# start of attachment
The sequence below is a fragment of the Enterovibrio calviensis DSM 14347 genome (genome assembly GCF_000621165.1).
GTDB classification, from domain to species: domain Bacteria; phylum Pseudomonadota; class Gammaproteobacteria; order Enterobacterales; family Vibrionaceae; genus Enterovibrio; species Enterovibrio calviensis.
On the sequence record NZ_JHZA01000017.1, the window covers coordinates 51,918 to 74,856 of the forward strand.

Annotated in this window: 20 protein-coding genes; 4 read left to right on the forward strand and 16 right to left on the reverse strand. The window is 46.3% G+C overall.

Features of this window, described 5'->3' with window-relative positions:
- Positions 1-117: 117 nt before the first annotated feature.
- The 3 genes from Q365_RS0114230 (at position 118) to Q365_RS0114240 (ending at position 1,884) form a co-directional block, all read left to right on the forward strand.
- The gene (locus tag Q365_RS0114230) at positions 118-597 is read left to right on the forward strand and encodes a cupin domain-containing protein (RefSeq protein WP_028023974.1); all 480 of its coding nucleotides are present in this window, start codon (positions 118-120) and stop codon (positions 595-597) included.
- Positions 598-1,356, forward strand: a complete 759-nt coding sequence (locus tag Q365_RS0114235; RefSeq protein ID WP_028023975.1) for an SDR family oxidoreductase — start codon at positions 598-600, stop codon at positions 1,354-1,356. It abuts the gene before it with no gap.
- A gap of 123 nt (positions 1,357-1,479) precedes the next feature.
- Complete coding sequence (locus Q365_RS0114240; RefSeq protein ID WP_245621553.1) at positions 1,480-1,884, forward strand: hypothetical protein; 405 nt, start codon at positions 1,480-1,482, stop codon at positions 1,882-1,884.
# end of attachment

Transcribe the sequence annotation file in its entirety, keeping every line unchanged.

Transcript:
The sequence below is a fragment of the Enterovibrio calviensis DSM 14347 genome (genome assembly GCF_000621165.1).
GTDB classification, from domain to species: domain Bacteria; phylum Pseudomonadota; class Gammaproteobacteria; order Enterobacterales; family Vibrionaceae; genus Enterovibrio; species Enterovibrio calviensis.
On the sequence record NZ_JHZA01000017.1, the window covers coordinates 51,918 to 74,856 of the forward strand.

Annotated in this window: 20 protein-coding genes; 4 read left to right on the forward strand and 16 right to left on the reverse strand. The window is 46.3% G+C overall.

Features of this window, described 5'->3' with window-relative positions:
- Positions 1-117: 117 nt before the first annotated feature.
- The 3 genes from Q365_RS0114230 (at position 118) to Q365_RS0114240 (ending at position 1,884) form a co-directional block, all read left to right on the forward strand.
- The gene (locus tag Q365_RS0114230) at positions 118-597 is read left to right on the forward strand and encodes a cupin domain-containing protein (RefSeq protein WP_028023974.1); all 480 of its coding nucleotides are present in this window, start codon (positions 118-120) and stop codon (positions 595-597) included.
- Positions 598-1,356, forward strand: a complete 759-nt coding sequence (locus tag Q365_RS0114235; RefSeq protein ID WP_028023975.1) for an SDR family oxidoreductase — start codon at positions 598-600, stop codon at positions 1,354-1,356. It abuts the gene before it with no gap.
- A gap of 123 nt (positions 1,357-1,479) precedes the next feature.
- Complete coding sequence (locus Q365_RS0114240; RefSeq protein ID WP_245621553.1) at positions 1,480-1,884, forward strand: hypothetical protein; 405 nt, start codon at positions 1,480-1,482, stop codon at positions 1,882-1,884.